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3 minutes ago, po18guy said:

Autopilot is a doubled-edged sword. It helps alleviate pilot fatigue, but it in some way relegates the pilot to "aircraft attendant." When it comes time to do some emergency seat of the pants flying, we see some spectacular and tragic results. Similar things happen in cars and trucks, but planes make the news.

True and it is going to be the way forward.

Technology is replacing experience and skills.

Are you aware that Airbus has a program which will eventually see only one pilot aboard an aircraft, assigned to a surveillance/passenger peace of mind role, while the take off, flight and landing would be completely autonomous and verified from remote. They already have the technology ready for that. Successfully tested.

The public is not ready for it. That and if remote piloting is enabled, making it hack proof is another hurdle.

As with the cars, this is going to be the future. https://www.airbus.com/en/newsroom/press-releases/2020-06-airbus-concludes-attol-with-fully-autonomous-flight-tests

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22 minutes ago, p6x said:

...Are you aware that Airbus has a program which will eventually see only one pilot aboard an aircraft...

True, and not just Airbus. Completely autonomous cargo planes with no crew have already transited the Atlantic.

There is an intermediate step in the development from 2 pilots to 1 pilot. That is a pilot and a dog. The pilot's job is to feed the dog, and the dog is trained to bite the pilot if he tries to touch something.:D

(No disrespect to pilots or weather gods intended.)

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13 minutes ago, p6x said:

True and it is going to be the way forward.

Technology is replacing experience and skills.

Are you aware that Airbus has a program which will eventually see only one pilot aboard an aircraft, assigned to a surveillance/passenger peace of mind role, while the take off, flight and landing would be completely autonomous and verified from remote. They already have the technology ready for that. Successfully tested.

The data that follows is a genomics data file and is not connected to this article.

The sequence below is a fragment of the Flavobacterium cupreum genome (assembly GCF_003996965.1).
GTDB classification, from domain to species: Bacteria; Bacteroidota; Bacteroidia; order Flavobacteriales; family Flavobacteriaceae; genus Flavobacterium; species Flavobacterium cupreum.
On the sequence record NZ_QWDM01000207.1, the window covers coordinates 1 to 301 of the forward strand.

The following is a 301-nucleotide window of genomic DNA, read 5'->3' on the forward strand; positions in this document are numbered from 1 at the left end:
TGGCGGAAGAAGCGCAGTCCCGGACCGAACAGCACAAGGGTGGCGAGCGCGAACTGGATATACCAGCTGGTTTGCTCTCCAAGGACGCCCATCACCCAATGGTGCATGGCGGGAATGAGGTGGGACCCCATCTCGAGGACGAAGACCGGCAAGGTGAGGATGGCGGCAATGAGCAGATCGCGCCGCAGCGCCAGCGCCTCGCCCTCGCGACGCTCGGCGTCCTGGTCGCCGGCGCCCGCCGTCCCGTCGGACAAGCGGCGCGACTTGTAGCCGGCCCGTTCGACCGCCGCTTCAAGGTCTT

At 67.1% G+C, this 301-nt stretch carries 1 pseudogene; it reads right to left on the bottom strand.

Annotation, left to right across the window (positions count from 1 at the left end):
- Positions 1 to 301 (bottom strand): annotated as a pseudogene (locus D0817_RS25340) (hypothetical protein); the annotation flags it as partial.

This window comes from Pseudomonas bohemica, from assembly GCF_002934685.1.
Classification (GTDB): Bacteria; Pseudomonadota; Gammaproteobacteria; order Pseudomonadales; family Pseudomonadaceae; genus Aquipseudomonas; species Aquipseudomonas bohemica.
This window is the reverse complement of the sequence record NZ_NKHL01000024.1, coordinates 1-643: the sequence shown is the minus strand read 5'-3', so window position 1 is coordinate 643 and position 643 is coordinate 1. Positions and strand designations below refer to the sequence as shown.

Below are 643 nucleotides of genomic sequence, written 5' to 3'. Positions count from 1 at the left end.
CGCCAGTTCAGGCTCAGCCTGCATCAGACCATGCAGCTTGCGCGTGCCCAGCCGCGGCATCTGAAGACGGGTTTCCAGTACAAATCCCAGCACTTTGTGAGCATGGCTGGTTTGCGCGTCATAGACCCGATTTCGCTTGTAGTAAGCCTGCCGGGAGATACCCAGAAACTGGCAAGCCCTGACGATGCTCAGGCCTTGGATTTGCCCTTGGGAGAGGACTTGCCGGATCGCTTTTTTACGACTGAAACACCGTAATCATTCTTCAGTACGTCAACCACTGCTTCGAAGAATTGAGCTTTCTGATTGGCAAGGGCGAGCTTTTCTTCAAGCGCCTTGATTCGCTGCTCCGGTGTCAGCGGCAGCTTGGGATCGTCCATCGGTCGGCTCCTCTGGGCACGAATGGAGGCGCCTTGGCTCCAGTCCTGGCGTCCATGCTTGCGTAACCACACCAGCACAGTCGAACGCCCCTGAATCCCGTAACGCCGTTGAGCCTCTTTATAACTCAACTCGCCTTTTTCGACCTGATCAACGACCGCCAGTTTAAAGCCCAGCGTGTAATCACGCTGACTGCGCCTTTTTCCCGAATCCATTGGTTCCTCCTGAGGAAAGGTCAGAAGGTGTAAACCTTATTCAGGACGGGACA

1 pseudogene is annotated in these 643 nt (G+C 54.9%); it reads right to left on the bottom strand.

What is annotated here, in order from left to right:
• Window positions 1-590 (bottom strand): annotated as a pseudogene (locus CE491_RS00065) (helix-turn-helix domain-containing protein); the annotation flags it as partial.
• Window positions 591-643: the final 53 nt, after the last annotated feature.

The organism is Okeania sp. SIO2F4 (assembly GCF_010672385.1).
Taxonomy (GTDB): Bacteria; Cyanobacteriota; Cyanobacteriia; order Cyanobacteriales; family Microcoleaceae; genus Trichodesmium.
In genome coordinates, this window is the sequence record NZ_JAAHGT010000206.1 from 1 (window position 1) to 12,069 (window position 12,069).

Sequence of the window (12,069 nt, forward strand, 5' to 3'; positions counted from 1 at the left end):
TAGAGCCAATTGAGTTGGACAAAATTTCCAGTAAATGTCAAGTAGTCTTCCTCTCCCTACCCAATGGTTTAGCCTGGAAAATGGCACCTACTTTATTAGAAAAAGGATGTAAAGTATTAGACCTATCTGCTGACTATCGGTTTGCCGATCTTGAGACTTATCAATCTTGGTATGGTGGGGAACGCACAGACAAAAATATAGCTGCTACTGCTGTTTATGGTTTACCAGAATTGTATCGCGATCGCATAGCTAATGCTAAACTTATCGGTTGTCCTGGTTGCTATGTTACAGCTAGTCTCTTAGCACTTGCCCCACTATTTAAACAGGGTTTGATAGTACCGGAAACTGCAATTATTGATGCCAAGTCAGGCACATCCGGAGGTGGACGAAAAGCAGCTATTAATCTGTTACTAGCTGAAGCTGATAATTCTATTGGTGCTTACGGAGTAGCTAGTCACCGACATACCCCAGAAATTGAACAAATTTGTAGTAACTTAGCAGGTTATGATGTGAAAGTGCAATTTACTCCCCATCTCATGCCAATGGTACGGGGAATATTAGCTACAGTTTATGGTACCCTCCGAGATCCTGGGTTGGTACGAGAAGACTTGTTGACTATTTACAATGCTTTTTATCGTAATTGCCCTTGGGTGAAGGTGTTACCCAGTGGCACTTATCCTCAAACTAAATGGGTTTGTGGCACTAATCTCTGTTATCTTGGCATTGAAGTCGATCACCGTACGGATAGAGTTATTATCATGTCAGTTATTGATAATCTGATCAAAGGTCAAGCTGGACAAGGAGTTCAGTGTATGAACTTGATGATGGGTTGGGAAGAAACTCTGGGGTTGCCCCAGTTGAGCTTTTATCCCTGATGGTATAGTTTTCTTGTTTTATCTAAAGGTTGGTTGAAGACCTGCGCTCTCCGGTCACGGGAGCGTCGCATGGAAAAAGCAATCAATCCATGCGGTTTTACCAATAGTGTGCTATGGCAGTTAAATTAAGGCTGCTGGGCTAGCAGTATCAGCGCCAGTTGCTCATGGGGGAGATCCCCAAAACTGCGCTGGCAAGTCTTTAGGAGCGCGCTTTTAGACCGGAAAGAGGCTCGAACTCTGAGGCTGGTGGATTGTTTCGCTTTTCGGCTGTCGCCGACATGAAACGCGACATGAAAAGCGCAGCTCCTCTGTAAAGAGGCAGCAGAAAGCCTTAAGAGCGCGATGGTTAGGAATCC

The public is not ready for it. That and if remote piloting is enabled, making it hack proof is another hurdle.

As with the cars, this is going to be the future. https://www.airbus.com/en/newsroom/press-releases/2020-06-airbus-concludes-attol-with-fully-autonomous-flight-tests

Two reason for hope: 1. I'll probably be dead by then and 2. The world may end.

Does it occur to no one at Airbus that man may create that which is possibly equal to himself (but not self-repairing!) but certainly not greater? Sounds rather arrogant.

I am reminded of ED209 in Robocop: I'm sure it's only a glitch"

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37 minutes ago, MartyNZ said:

True, and not just Airbus. Completely autonomous cargo planes with no crew have already transited the Atlantic.

There is an intermediate step in the development from 2 pilots to 1 pilot. That is a pilot and a dog. The pilot's job is to feed the dog, and the dog is trained to bite the pilot if he tries to touch something.:D

(No disrespect to pilots or weather gods intended.)